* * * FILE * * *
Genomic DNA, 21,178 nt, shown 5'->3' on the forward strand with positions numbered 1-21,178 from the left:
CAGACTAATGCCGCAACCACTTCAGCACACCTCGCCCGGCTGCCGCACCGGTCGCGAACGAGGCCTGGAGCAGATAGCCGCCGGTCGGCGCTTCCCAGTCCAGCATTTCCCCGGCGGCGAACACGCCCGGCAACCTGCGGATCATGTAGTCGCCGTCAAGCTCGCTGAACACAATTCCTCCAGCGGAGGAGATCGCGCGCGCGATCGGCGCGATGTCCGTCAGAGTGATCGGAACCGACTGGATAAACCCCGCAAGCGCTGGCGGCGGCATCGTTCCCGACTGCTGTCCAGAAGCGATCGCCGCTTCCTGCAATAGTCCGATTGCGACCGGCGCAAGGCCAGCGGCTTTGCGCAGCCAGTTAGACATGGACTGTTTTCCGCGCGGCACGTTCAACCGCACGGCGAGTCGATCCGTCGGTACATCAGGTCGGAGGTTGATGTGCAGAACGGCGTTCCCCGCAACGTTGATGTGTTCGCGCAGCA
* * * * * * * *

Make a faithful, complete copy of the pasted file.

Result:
Genomic DNA, 21,178 nt, shown 5'->3' on the forward strand with positions numbered 1-21,178 from the left:
CAGACTAATGCCGCAACCACTTCAGCACACCTCGCCCGGCTGCCGCACCGGTCGCGAACGAGGCCTGGAGCAGATAGCCGCCGGTCGGCGCTTCCCAGTCCAGCATTTCCCCGGCGGCGAACACGCCCGGCAACCTGCGGATCATGTAGTCGCCGTCAAGCTCGCTGAACACAATTCCTCCAGCGGAGGAGATCGCGCGCGCGATCGGCGCGATGTCCGTCAGAGTGATCGGAACCGACTGGATAAACCCCGCAAGCGCTGGCGGCGGCATCGTTCCCGACTGCTGTCCAGAAGCGATCGCCGCTTCCTGCAATAGTCCGATTGCGACCGGCGCAAGGCCAGCGGCTTTGCGCAGCCAGTTAGACATGGACTGTTTTCCGCGCGGCACGTTCAACCGCACGGCGAGTCGATCCGTCGGTACATCAGGTCGGAGGTTGATGTGCAGAACGGCGTTCCCCGCAACGTTGATGTGTTCGCGCAGCA